Local venders were also asked if they would like to be part of the festival and there was a wide range of different items to be received. A local yogurt shop was on hand selling frozen yogurt and even had the fluffy mascot out hugging kids and handing out vouchers for a free cup. Even in the 80 degree weather many from the community stopped in to talk with the store owner and try his new flavors. There were also local schools on hand with booths set up raising awareness for the different programs that were on the list to be cut due to funding lapses and fine arts cuts to the budget.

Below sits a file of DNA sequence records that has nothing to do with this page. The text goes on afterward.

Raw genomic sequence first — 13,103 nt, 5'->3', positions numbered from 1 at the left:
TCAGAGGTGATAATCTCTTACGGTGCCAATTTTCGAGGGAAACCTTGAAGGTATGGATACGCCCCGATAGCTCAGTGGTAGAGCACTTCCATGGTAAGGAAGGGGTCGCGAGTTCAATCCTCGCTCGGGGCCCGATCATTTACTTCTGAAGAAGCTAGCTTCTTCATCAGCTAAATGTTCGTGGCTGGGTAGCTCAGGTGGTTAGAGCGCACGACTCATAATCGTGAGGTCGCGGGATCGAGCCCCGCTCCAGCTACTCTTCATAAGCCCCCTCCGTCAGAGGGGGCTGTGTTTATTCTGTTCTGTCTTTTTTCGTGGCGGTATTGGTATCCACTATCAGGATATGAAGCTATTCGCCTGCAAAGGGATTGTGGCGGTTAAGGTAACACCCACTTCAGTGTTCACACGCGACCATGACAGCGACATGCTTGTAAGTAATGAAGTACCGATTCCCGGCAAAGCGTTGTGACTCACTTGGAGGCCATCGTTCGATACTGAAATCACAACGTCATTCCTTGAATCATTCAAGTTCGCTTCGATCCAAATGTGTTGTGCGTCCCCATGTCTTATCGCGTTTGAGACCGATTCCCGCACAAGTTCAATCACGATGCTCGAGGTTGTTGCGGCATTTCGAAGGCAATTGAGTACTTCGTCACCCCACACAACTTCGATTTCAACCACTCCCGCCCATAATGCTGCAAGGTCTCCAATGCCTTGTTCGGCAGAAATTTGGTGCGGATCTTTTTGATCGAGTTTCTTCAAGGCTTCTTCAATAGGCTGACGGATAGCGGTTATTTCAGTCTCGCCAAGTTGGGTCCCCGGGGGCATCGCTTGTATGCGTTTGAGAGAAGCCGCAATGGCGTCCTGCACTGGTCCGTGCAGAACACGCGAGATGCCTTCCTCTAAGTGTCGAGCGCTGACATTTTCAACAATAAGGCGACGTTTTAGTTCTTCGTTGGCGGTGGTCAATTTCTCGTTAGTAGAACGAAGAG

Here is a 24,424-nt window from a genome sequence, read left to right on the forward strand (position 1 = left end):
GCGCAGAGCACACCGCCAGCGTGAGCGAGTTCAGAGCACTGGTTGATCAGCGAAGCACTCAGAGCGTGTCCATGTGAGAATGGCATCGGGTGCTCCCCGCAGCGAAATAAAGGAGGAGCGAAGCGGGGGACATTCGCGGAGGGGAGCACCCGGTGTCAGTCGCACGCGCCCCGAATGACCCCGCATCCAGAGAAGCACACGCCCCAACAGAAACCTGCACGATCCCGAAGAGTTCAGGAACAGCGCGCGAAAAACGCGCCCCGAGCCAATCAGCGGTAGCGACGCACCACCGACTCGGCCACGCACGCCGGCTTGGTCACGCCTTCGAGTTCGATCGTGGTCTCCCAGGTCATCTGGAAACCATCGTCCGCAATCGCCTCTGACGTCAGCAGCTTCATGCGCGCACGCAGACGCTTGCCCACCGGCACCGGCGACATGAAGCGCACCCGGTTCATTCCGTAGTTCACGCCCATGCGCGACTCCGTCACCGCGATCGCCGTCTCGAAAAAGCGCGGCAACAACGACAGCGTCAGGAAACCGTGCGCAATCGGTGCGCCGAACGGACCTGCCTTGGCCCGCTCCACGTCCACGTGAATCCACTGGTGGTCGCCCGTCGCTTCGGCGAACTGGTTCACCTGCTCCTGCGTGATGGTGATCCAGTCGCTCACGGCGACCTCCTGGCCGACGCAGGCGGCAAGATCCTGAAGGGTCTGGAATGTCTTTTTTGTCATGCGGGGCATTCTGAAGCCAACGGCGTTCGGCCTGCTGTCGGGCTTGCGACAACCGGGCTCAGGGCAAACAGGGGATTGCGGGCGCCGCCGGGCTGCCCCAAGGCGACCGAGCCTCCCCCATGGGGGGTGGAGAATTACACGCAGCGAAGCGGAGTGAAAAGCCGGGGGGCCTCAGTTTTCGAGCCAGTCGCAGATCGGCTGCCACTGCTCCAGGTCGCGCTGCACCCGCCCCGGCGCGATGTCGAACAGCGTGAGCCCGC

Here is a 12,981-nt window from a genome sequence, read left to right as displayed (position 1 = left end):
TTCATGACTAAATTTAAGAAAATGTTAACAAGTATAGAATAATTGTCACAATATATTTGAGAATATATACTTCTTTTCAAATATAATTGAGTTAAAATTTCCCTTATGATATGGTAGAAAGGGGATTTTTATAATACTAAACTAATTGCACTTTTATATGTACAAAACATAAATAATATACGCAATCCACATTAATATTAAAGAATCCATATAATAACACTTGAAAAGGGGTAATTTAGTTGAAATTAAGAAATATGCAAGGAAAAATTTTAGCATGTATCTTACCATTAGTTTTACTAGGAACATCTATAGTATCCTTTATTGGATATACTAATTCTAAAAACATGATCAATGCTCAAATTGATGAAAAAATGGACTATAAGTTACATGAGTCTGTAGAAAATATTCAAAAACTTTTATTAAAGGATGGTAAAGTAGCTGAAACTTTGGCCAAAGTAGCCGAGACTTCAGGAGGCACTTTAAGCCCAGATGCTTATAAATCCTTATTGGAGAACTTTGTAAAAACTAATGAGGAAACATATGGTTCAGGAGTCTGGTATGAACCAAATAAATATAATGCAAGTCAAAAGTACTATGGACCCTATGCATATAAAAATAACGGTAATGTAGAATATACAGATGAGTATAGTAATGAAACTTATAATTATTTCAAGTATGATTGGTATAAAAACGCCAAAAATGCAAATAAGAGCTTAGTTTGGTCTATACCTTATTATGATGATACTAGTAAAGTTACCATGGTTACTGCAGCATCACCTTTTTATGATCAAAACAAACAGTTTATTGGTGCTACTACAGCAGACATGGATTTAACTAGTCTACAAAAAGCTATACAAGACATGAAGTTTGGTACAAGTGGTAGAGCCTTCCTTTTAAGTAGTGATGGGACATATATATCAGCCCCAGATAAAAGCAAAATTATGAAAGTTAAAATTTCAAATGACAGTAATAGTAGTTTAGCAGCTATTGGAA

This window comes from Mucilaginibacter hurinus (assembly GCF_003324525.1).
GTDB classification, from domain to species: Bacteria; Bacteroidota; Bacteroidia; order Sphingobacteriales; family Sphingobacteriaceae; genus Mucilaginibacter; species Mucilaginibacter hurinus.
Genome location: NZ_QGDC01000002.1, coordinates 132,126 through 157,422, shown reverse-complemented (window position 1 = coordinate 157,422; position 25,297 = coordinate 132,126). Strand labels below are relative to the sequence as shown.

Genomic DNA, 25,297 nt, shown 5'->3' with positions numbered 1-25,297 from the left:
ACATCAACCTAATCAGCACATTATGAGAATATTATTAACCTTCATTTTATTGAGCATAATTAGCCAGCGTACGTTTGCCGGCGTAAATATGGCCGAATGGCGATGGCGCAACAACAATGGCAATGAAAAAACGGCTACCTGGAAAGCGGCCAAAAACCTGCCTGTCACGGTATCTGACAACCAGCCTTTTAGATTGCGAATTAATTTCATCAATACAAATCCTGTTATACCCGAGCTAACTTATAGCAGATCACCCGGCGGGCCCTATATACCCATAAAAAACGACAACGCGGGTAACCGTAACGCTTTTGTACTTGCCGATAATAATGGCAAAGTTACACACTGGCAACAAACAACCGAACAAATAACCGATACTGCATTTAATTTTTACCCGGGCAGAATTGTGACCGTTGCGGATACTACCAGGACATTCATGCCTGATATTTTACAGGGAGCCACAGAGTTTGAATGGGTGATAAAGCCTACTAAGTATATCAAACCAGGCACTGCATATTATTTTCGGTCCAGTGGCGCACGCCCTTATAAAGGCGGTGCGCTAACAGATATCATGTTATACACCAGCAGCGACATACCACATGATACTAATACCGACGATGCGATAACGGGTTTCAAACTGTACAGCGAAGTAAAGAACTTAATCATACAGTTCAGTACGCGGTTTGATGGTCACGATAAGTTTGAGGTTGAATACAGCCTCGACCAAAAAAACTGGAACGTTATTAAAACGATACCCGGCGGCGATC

Artists were on showcase as there were three different tents dedicated to painting and even a set of doors that were acquired from a recent remodel of one of the houses, these doors were set up and paint was given to all those who felt a need to express their creative sides. As we watched the doors changed from a drab brown or cream color to a masterpiece of collective art as more than 200 little hands worked to remove the old and create something amazing. not just the fine arts were on display either, there were multiple tents set up that showed the awesome ingenuity of artisans and the multifaceted talents that can come from a human hand. Hand woven baskets, a local author of children’s books, and two different tents dedicated to airbrush tattoos and face painting.